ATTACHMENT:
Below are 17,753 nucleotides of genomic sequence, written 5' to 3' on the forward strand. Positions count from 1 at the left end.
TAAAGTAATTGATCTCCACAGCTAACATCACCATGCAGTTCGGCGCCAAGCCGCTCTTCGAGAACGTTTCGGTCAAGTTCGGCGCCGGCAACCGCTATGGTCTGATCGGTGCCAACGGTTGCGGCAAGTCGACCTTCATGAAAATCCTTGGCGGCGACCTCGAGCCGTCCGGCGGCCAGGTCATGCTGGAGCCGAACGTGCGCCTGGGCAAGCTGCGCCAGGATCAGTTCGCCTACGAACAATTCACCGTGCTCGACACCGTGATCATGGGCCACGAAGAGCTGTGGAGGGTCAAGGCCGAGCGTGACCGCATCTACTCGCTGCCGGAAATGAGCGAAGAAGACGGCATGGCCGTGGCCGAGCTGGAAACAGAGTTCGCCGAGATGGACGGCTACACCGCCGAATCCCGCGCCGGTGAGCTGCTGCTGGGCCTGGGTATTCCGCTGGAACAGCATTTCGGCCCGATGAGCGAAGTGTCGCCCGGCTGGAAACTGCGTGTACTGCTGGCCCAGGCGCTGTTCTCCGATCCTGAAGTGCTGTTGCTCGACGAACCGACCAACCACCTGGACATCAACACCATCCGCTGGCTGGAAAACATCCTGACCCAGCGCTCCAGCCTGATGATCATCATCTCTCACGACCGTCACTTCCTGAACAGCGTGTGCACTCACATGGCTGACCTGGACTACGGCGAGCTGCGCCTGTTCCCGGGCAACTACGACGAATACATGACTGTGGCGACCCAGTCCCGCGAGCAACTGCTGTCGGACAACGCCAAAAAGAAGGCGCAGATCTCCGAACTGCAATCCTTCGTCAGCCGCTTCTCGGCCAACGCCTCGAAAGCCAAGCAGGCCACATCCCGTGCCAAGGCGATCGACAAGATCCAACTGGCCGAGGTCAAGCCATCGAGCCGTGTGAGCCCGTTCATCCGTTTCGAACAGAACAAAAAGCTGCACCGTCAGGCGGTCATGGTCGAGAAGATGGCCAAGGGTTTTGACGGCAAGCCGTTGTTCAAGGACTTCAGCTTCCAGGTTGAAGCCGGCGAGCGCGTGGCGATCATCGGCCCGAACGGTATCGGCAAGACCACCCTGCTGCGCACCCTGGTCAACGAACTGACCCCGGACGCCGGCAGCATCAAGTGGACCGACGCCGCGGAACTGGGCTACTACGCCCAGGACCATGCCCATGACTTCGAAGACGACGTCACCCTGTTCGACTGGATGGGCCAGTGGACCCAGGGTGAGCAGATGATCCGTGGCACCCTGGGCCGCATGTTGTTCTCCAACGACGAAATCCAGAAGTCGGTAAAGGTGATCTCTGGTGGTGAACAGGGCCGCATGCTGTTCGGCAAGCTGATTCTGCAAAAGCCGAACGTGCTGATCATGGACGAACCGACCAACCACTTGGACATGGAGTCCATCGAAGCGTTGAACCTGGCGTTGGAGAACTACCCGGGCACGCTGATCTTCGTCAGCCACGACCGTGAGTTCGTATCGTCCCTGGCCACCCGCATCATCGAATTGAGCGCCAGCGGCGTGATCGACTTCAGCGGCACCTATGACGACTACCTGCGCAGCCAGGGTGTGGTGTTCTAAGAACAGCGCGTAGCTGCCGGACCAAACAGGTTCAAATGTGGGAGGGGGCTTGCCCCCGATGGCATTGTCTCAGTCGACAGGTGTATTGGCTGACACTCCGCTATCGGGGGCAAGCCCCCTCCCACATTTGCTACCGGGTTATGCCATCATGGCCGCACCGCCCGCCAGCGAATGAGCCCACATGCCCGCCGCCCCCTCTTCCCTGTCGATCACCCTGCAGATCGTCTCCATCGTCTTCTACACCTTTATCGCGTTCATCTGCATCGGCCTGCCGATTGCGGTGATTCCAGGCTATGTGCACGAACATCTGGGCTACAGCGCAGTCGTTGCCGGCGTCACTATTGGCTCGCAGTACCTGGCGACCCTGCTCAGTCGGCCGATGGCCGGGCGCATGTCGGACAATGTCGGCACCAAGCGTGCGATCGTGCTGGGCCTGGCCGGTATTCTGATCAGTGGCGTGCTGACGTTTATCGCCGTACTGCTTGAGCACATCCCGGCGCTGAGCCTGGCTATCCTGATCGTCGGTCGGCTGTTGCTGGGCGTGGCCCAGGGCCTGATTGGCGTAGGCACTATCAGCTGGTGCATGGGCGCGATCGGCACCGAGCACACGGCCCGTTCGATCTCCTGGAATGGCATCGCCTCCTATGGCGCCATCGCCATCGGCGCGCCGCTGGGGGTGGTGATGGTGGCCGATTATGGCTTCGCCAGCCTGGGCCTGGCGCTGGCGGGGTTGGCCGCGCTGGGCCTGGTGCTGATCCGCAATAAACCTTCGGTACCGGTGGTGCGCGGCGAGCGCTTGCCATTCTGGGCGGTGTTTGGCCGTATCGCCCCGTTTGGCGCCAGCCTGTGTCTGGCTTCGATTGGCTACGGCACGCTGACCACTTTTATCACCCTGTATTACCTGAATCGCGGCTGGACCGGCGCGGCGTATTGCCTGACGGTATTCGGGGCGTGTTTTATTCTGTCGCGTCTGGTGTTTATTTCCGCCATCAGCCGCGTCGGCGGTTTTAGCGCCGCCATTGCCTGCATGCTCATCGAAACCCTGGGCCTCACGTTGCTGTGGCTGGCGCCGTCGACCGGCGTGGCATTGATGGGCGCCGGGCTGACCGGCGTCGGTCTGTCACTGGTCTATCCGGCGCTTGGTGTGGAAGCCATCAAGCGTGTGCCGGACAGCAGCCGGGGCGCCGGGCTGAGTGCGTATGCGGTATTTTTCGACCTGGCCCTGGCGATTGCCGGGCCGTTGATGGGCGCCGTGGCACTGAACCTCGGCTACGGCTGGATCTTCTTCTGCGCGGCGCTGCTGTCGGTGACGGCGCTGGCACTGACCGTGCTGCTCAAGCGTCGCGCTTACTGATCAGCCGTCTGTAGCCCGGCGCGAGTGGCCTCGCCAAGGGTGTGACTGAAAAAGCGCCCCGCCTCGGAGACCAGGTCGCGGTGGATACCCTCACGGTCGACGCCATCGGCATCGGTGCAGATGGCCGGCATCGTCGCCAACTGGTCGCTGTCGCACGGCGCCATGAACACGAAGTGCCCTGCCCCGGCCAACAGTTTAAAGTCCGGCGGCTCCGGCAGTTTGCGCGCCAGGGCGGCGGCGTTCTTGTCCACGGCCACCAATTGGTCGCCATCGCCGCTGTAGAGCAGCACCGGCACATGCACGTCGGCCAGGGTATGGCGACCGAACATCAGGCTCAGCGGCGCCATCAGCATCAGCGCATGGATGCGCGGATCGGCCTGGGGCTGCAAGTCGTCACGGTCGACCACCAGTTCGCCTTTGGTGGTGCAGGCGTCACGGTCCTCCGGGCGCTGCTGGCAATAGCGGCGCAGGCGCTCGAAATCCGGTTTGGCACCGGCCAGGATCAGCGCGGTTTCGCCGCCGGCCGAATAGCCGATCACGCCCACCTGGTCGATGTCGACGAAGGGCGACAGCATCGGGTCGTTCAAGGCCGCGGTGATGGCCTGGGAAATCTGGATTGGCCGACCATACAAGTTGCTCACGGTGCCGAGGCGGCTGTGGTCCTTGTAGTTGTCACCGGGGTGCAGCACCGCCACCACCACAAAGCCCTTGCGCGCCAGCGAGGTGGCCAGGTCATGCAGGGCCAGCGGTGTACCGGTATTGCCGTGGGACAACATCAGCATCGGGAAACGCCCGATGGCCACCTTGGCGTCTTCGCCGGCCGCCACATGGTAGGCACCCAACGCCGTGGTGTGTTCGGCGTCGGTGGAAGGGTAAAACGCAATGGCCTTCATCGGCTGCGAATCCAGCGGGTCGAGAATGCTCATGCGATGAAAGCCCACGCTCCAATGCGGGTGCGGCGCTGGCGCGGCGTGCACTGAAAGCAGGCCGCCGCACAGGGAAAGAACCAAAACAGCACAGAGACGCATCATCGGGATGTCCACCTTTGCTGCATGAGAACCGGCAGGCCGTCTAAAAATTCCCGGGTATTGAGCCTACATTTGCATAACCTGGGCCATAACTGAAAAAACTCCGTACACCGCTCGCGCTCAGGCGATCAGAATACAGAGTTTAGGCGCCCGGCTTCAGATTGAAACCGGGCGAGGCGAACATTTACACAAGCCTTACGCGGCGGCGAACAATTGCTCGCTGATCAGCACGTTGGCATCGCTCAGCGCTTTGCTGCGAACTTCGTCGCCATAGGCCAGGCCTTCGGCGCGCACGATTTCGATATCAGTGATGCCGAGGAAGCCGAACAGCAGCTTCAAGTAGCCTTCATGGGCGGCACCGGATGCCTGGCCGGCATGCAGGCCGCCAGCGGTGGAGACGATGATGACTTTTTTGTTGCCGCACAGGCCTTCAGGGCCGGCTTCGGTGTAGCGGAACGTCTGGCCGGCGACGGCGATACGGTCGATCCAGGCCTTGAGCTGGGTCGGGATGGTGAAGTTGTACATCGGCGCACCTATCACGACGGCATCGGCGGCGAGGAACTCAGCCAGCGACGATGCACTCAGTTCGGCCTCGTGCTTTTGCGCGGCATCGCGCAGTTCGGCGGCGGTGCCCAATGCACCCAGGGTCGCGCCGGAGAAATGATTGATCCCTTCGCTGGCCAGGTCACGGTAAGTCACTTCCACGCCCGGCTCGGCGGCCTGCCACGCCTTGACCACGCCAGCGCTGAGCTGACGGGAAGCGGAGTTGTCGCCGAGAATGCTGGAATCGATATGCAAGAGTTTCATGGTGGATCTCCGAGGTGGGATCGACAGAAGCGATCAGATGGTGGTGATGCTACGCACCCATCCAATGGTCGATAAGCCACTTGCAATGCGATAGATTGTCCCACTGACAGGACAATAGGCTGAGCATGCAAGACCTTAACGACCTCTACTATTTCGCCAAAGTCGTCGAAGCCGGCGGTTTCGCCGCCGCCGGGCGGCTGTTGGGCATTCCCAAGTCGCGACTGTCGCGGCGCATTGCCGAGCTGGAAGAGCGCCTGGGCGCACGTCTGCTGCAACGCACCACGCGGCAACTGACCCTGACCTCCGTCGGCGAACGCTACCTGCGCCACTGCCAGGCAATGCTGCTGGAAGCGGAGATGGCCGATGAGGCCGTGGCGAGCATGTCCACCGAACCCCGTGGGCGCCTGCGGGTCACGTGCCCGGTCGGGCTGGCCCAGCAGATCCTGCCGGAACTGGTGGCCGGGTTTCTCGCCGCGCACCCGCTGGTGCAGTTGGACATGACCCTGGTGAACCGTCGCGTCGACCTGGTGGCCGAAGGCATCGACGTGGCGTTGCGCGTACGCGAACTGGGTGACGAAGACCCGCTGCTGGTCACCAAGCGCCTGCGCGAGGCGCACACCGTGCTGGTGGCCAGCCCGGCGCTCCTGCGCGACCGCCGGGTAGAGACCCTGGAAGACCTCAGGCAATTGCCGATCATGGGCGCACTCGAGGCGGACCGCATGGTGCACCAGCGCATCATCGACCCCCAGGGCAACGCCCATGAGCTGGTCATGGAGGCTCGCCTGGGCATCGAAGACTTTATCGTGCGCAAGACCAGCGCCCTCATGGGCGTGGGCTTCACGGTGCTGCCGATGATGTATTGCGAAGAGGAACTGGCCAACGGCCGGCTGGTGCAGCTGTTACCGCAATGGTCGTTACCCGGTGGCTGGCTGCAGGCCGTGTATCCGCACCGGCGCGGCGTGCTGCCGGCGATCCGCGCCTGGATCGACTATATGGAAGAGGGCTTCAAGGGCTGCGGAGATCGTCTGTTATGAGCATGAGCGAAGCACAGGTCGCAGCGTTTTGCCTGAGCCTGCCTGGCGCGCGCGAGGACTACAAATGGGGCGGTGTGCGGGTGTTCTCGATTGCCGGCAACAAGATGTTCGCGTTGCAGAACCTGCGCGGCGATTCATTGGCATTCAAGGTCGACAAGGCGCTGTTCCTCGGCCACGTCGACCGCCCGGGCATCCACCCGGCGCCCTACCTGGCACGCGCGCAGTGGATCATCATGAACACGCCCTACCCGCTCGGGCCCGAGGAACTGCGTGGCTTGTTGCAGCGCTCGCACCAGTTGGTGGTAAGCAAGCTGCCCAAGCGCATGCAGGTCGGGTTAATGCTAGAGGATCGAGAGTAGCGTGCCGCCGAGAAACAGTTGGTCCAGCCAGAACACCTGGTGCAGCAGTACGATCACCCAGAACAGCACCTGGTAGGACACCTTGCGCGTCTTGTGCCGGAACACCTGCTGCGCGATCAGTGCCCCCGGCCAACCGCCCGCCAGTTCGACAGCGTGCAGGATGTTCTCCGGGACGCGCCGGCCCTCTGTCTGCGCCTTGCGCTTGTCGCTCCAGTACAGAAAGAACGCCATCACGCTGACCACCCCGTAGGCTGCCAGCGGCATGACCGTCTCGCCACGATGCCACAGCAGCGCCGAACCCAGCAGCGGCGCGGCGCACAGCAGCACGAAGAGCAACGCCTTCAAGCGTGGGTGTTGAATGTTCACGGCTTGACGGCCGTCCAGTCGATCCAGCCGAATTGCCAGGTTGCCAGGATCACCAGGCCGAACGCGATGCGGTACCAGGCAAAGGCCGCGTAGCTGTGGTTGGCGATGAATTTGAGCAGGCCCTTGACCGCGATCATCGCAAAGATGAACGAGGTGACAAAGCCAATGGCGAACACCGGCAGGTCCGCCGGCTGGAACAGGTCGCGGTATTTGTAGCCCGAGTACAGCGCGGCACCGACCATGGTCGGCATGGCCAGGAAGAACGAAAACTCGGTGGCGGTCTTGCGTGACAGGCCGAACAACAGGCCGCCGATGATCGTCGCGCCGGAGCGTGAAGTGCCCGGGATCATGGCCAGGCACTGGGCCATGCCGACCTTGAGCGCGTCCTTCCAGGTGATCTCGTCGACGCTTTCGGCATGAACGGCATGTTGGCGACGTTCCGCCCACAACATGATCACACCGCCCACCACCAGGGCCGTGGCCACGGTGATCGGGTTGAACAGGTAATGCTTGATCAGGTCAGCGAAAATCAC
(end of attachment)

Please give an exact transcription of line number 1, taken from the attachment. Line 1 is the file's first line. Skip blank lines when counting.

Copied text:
Below are 17,753 nucleotides of genomic sequence, written 5' to 3' on the forward strand. Positions count from 1 at the left end.